you are not your thoughts

you are not your thoughts

There can be a lot of struggle with what goes on in our minds, and I’m sure there are many different ways people handle unwanted thoughts.

I’ve always thought it important to be emotionally honest with ourselves and others, and still do, but something shifted in me after reading the resource I’ve included in this post. 

What shifted for me is that, no matter what thoughts or feelings I have, I can accept them and chose a behavior that moves me toward what I want, rather than respond automatically to negative thoughts.

So, if I’m in a friendship where I want a particular kind of response from a friend and do not get it, I can accept my thoughts and feelings, yet behave in a way that protects the friendship rather than brings damage. I can communicate honestly about what I was hoping for, but in a way that helps build trust between us instead of erode it.

This article starts with a quote I’ve referenced in another post:

“Give me the serenity to accept the things I cannot change, the courage to change the things I can, and the wisdom to know the difference. ” ~Reinhold Niebuhr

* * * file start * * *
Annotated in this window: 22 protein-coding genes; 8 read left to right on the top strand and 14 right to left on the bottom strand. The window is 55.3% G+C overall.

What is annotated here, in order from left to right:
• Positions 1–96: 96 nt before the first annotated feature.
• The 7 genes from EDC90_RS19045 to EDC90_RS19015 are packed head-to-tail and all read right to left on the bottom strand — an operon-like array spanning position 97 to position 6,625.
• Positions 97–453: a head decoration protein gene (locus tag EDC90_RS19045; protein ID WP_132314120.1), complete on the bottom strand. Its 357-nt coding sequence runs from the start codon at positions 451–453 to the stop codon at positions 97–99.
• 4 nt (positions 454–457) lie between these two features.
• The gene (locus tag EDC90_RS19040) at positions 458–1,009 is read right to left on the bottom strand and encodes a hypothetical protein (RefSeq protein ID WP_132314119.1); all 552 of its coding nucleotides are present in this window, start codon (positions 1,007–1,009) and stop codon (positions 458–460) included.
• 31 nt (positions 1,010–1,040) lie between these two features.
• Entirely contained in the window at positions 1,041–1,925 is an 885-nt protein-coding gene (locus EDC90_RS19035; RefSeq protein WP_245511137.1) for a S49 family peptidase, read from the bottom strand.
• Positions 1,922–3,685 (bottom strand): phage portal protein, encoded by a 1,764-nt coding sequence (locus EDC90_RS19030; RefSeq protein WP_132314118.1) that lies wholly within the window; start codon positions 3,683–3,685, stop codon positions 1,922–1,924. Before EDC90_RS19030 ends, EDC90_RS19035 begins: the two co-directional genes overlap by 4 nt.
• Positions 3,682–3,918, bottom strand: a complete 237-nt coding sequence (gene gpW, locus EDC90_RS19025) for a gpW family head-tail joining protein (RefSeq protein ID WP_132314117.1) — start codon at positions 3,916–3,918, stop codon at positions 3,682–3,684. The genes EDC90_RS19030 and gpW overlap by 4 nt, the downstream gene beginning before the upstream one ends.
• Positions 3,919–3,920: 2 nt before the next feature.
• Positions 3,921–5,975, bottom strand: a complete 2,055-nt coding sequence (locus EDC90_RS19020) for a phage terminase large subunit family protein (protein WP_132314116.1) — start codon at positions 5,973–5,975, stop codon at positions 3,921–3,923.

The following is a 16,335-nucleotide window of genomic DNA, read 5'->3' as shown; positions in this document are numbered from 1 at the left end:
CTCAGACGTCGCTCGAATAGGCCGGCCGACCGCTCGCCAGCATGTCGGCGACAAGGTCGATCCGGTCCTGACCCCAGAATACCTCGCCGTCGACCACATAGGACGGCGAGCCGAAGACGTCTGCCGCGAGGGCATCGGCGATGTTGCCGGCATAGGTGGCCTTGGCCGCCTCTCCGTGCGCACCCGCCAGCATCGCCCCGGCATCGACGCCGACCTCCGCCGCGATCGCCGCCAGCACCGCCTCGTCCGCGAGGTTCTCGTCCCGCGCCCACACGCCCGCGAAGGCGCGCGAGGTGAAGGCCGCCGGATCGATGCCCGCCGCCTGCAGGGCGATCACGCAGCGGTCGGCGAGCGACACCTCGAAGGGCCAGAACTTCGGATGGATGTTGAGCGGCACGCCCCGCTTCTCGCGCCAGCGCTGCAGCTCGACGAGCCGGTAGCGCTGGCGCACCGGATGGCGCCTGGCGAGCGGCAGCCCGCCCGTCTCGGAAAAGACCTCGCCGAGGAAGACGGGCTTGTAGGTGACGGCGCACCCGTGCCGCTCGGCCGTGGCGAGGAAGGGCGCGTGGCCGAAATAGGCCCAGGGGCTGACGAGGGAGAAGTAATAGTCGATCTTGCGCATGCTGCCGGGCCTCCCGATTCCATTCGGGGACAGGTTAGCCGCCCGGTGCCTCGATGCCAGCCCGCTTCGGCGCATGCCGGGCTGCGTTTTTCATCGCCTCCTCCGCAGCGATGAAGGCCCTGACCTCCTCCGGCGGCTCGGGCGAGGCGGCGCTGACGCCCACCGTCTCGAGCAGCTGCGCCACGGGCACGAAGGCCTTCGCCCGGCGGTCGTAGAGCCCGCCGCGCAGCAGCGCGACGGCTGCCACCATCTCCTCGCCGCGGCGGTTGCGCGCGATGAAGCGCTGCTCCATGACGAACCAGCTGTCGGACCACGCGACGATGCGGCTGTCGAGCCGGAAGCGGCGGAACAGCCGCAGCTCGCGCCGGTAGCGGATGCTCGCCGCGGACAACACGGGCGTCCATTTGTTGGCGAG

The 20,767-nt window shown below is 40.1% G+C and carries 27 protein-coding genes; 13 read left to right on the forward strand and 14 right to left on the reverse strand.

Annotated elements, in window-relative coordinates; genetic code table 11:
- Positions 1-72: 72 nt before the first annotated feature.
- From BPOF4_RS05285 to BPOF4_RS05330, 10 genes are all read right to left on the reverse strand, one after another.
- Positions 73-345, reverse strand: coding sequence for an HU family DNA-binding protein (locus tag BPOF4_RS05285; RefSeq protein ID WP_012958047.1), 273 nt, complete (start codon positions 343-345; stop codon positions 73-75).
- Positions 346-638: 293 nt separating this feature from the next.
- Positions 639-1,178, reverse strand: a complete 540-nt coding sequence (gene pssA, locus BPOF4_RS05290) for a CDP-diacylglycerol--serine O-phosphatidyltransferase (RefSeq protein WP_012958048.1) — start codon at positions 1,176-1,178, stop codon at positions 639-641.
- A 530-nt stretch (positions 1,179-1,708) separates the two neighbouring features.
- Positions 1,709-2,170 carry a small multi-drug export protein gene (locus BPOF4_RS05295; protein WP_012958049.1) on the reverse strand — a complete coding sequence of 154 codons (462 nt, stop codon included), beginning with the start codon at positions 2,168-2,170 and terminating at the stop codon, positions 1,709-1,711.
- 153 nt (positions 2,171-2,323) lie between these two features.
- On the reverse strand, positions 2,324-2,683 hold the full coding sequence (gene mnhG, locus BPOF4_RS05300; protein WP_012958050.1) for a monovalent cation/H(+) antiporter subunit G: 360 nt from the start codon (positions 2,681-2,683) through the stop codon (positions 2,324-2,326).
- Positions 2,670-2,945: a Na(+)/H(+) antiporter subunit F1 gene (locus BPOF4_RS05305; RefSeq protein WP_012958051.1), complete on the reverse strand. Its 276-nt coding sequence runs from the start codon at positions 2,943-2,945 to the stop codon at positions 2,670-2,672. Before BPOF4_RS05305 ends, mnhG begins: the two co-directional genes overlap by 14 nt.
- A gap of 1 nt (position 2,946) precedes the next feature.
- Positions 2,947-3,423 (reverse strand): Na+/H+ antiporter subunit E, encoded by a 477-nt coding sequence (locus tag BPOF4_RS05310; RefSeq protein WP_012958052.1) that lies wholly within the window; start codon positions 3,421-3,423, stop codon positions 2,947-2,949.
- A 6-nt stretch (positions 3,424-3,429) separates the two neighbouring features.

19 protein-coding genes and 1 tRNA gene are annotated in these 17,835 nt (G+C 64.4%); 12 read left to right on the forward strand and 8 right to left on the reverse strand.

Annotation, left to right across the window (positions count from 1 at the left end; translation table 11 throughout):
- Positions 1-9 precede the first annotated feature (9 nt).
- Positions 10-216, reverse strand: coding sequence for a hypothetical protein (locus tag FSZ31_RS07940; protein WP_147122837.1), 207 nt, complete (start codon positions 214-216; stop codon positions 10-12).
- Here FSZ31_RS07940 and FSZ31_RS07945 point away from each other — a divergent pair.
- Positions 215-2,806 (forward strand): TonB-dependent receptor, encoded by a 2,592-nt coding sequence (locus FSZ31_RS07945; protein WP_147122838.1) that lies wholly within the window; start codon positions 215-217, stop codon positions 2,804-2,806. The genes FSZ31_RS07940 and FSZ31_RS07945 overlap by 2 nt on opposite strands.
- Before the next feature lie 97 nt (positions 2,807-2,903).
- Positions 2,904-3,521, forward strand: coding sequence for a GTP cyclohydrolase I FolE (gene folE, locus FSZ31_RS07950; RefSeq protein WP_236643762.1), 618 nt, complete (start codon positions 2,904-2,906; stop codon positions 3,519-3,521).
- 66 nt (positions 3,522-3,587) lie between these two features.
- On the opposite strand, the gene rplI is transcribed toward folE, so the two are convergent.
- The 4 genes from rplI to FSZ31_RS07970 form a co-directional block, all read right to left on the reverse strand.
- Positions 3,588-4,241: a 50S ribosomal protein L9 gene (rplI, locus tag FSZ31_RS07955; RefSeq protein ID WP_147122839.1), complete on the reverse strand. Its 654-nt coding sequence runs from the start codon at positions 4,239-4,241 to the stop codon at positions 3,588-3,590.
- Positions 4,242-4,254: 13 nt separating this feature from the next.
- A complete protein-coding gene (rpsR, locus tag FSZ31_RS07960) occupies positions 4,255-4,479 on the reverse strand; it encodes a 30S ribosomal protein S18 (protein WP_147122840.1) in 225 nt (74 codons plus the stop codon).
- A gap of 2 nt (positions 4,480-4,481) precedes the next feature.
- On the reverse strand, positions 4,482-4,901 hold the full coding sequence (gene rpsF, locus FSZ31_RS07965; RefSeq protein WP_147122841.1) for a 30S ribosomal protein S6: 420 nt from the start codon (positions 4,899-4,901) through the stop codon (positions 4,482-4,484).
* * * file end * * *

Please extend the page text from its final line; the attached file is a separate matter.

I’m telling you, this quote is GOLD.

When reading this article, I was struck by the realization many of us feel overcome by our thoughts, but no one would know it, since it’s an indiscernible occurrence. Yet, isn’t that why many turn to drugs or alcohol, to tune out the thoughts?

The author of this article shares, “Around and around it went inside my mind, a never-ending internal conversation full of questions and uncertainties—the not knowing driving me insane and the desperation increasing every day. I must be able to resolve this, I thought. I need answers. I was overwhelmed by questions, uncertainty, indecision, paralysis, and fear.”

She goes on to tell us she was self medicating for a generalized anxiety disorder, and during her recovery she was taught and used a behavioral model called Acceptance and Commitment Therapy (or ACT.) This is based upon three basic concepts: acceptance, commitment and behavior.

My main take away from her article mirrors what I wrote at the beginning of this post: we accept our feelings, but we choose a BEHAVIOR that moves us more toward what we want. To me, that’s true empowerment.

She writes, “You are not your thoughts, beliefs, and feelings. You don’t need to try so hard to control them; you just need to accept them and come into the present moment so you can control what you do.”

That, my friend, is also GOLD!

She offers valuable insight, giving more detail for each of the three steps, and to read this article, click here.